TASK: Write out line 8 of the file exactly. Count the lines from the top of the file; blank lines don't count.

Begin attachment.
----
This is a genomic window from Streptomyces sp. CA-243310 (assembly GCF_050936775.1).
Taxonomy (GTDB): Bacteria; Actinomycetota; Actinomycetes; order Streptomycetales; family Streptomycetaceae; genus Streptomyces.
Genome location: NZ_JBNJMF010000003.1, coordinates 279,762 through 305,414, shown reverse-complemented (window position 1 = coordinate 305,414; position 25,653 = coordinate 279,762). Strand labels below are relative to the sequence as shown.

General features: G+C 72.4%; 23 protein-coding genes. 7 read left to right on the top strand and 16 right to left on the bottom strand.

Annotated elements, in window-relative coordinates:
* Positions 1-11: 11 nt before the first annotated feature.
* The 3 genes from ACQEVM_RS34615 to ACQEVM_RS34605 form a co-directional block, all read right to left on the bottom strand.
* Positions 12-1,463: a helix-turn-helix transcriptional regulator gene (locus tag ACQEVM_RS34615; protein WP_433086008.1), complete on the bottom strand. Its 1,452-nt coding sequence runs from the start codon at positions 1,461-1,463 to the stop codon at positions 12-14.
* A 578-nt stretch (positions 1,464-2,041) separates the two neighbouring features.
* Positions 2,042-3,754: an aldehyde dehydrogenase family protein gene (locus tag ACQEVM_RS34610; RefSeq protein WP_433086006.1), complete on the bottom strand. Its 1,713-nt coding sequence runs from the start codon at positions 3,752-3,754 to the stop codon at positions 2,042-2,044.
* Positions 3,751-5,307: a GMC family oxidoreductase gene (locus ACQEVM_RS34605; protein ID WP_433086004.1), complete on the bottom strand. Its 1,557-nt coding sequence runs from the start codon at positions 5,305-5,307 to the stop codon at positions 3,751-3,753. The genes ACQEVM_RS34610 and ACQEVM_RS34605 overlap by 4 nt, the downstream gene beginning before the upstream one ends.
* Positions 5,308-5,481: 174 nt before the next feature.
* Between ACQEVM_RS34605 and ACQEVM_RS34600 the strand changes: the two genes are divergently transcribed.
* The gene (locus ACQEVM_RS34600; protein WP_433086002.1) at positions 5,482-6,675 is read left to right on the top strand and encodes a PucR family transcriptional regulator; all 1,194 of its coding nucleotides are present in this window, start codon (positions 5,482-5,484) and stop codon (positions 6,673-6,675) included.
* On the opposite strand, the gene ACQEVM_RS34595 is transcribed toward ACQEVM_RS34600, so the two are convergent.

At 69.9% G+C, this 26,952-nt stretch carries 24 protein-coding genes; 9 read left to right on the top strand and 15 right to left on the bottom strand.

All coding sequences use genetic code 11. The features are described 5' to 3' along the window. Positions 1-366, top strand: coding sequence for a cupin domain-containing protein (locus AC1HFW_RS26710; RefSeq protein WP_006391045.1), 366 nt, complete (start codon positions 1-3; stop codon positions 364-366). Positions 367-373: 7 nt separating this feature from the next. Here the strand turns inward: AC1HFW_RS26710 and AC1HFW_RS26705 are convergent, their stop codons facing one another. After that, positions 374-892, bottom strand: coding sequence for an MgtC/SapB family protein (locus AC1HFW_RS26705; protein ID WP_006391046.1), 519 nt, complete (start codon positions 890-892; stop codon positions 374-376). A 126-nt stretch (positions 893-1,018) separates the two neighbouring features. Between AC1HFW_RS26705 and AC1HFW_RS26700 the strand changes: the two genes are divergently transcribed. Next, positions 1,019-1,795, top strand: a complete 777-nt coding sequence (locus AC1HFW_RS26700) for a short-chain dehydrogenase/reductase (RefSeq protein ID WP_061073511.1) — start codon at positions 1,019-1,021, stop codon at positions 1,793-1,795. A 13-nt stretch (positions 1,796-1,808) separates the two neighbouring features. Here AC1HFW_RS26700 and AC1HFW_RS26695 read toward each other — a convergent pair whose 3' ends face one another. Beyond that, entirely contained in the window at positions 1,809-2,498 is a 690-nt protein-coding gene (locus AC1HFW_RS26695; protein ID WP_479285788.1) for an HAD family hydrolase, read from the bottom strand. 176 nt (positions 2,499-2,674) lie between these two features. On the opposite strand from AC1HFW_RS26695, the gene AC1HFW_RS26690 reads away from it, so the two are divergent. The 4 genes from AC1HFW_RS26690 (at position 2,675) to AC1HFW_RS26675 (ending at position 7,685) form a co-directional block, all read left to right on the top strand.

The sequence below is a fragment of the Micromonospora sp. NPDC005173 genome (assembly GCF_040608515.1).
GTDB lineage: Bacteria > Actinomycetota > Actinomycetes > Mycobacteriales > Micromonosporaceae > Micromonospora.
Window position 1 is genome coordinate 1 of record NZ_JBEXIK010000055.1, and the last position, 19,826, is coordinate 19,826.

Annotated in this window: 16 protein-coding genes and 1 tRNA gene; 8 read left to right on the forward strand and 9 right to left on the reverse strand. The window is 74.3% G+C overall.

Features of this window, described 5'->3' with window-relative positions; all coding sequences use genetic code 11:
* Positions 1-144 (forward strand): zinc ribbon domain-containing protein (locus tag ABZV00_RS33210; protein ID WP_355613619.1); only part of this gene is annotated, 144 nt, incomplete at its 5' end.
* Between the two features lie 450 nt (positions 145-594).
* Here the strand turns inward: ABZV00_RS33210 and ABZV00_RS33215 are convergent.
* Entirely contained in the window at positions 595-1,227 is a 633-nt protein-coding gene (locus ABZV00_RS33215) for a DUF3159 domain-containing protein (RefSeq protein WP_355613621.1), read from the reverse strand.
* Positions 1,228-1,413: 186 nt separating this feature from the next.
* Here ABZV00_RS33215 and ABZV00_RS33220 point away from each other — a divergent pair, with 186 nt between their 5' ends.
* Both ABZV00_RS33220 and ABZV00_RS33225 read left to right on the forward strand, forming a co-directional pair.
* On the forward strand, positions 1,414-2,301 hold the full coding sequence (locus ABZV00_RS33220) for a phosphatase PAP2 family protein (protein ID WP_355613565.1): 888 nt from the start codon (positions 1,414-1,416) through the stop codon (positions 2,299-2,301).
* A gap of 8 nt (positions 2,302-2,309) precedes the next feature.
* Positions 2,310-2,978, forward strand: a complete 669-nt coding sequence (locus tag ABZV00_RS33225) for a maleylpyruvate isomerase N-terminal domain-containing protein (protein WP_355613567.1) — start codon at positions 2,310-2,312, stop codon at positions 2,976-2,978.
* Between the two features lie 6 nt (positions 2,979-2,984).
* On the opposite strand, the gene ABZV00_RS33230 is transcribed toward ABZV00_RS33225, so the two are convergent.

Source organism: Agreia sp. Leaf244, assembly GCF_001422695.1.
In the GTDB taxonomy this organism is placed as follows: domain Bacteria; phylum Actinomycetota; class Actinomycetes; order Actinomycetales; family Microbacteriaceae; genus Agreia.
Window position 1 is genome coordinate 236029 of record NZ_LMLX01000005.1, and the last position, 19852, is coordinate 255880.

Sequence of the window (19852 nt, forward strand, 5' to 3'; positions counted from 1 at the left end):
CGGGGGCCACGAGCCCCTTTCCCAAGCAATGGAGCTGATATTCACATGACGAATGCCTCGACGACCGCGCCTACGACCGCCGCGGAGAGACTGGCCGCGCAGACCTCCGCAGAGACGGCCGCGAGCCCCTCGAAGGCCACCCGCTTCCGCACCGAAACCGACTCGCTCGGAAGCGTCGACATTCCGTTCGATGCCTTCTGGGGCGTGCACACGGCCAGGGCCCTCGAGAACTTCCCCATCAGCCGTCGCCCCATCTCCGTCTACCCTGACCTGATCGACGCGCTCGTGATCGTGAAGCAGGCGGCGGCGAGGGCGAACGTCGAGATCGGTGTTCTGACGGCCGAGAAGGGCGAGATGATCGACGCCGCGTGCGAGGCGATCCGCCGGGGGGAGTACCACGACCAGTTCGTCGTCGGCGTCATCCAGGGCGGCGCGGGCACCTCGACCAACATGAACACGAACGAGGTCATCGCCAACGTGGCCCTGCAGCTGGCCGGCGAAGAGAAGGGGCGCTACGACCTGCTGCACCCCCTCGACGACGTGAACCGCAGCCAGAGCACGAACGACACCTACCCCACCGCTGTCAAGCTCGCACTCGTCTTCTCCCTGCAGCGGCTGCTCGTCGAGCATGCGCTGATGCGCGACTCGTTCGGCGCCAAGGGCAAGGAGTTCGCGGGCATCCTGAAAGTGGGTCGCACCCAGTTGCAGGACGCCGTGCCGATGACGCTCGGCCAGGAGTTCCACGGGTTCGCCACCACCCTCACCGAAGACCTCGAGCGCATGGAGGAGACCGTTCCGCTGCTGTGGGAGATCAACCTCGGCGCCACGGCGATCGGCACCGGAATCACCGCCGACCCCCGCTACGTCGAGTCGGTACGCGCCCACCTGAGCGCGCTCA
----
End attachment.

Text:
* Positions 12-1,463: a helix-turn-helix transcriptional regulator gene (locus tag ACQEVM_RS34615; protein WP_433086008.1), complete on the bottom strand. Its 1,452-nt coding sequence runs from the start codon at positions 1,461-1,463 to the stop codon at positions 12-14.